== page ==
Our sales training clients in Edmonton, Calgary and Vancouver have previously believed in the philosophy of having “house accounts.” This refers to a sizable account that is usually serviced by a Sales Manager. Commissions generated by the purchases made on the house account are kept internally by the company. Let’s explain the justifiable reasons why house accounts exist and tell you why you may want to rethink this strategy.
Why House Accounts Exist
There are a few reasons why Senior Management considers the establishment of house accounts. This tends to be a touchy subject in the Sales Department, so let’s keep an open mind and stay objective.
Creation of a Sales Manager’s role
The evolution of a company at some point usually requires the role of a Sales Manager. Initially, Sales Management duties are carried out by the General Manager until revenues can justify the creation of the new role. As the company continues to increase its billings, it becomes more of a challenge for the GM to handle the day to day requirements of Sales Management on top of the total operations of the company.
Within this stage of the company’s development, more Salespeople are hired which has a direct impact on top line revenue growth. This is a good thing, yet it creates big challenges for the GM who struggles to keep up with daily demand. Admittedly, the amount of Management interaction required with the Sales Team, client issues and the negotiation of contracts can be truly overwhelming.
At this point, the company sees the need for a full time Sales Manager to continue to drive revenues and add to the Management Team. Here’s where the challenge occurs.
Seldom has the company budgeted in advance for the new Sales Manager. The most likely choice for the position is a Salesperson with a proven track record within the company. Since that individual usually has several long term champion clients with close trusted relationships, it’s thought that subsidization of the new Sales Manager’s salary can be made up by having him or her continue to work some of these accounts. The commissions earned from the buying on house accounts goes toward the salary of the Manager.
Easy-to-Service No-Brainer-Accounts Negotiated Once a Year
It’s often thought that the new Sales Manager has such a great relationship with his or her best accounts that moving them to house status is a no-brainer. The Sales Manager is told that they should pick their biggest, easiest to serve clients and simply keep them. It’s typical that these accounts have long term deals in place and are stable and consistent in their purchasing. The thought is that these house accounts should take up little time for the new Sales Manager.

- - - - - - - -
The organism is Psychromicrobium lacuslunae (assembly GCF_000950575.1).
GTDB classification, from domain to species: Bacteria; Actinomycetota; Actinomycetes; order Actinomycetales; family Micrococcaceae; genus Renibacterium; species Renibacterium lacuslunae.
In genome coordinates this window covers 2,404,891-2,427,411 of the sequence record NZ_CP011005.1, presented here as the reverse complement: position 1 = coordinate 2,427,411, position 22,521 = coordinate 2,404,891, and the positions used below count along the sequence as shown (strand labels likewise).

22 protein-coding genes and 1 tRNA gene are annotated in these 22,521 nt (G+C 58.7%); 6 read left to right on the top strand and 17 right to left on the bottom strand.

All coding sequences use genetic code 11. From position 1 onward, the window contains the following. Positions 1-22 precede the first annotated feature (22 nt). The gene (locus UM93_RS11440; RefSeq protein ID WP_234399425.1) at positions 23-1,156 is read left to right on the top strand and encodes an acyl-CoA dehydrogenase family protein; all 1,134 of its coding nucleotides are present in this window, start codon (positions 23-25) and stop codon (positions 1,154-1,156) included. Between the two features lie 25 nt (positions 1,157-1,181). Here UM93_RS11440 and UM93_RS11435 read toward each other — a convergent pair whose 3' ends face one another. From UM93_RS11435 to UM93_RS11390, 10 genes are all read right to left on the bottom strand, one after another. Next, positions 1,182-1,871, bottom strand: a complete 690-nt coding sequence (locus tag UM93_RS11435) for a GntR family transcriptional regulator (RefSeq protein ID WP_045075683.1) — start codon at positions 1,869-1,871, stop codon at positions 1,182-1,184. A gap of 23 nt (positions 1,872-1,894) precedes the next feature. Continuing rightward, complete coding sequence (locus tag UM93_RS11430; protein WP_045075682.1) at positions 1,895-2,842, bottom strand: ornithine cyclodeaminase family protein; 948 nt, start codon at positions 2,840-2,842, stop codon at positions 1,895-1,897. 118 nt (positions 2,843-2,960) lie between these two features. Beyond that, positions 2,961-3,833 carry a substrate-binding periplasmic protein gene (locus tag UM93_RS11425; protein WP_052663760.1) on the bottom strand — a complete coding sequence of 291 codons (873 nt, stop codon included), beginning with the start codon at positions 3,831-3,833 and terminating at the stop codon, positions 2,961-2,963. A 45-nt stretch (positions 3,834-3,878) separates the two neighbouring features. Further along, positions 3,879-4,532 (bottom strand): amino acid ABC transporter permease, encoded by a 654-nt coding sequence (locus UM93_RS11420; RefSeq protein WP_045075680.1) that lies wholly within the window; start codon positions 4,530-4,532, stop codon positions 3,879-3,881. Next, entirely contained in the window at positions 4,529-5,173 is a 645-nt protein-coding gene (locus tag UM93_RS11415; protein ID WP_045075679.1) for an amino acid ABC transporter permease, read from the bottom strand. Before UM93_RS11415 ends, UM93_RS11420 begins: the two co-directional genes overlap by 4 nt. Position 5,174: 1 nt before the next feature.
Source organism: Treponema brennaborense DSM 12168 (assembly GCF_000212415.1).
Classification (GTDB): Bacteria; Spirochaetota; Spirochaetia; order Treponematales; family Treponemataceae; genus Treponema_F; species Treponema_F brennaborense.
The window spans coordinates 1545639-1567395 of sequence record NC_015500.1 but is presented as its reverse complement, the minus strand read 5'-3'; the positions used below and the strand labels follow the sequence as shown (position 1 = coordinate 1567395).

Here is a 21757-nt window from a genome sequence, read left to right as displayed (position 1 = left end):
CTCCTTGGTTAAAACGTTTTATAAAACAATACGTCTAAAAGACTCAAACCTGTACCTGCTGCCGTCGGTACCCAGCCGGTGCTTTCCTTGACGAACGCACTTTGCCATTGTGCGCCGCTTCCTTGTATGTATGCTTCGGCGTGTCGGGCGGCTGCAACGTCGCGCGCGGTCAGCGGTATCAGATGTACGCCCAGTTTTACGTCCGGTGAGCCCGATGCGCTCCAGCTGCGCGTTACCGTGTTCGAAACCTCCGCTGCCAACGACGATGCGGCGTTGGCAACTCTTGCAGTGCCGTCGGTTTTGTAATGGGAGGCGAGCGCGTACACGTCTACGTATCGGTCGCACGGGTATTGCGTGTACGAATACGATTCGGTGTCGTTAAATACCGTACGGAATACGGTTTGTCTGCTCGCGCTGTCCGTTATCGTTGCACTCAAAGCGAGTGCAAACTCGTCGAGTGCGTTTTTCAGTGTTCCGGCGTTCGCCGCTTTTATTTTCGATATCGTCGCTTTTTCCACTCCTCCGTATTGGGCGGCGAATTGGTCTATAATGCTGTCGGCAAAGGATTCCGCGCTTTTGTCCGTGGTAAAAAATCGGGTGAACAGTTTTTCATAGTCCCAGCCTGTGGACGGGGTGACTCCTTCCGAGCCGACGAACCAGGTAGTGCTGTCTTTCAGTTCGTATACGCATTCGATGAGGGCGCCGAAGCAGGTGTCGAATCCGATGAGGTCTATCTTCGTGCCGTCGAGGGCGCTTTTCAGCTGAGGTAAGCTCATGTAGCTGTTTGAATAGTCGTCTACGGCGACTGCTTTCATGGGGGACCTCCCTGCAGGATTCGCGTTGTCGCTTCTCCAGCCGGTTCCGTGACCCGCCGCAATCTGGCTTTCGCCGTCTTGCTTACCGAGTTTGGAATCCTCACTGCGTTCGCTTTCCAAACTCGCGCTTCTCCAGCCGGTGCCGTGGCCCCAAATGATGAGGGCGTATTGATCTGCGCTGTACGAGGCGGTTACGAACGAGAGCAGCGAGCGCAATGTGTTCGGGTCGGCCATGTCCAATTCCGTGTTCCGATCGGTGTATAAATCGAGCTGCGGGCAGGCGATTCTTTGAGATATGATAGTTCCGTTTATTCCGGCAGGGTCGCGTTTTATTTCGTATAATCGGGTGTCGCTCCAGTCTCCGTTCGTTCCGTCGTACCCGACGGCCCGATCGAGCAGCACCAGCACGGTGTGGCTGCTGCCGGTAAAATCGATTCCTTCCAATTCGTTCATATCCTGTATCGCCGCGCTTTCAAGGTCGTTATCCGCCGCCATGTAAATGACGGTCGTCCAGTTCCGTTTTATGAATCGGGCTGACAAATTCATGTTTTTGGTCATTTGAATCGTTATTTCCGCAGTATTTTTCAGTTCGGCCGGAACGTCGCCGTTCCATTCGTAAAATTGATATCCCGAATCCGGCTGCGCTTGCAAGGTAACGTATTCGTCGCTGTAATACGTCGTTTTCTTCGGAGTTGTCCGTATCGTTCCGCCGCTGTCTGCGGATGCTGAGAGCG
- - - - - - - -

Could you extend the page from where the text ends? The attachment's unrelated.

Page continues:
Subsidization of Cost to Sale During Growth Years
Depending on your role in the company you may have a different reaction to the reality of this justification of house accounts. Management is always conscious of its cost to sale in the sales process, and sometimes it’s enticing to continue to have the Sales Manager call on several key accounts and increase net profitability.
So, now that we have all been forthright with the reasons why house accounts exist, here’s the downside of having them.
Why House Accounts Don’t Work
There are no Easy-to-Service No-Brainer-Accounts
To believe that some of your Champion Clients are easy to service and take little to no time to work properly is dangerous thinking. How would they react to that philosophy if they were to become aware? Your Champion Clients are the result of hard work, creativity and super-service. Know that your house accounts now have the potential to suddenly become the worst serviced clients in your entire company.
Your new enthusiastic and eager Sales Manager will constantly be at odds in his or her new role. When accepting the new time consuming responsibilities of Sales Management, these house accounts run the risk of being neglected. When working the house accounts, your Sales Manager will feel the same way with your Sales Team.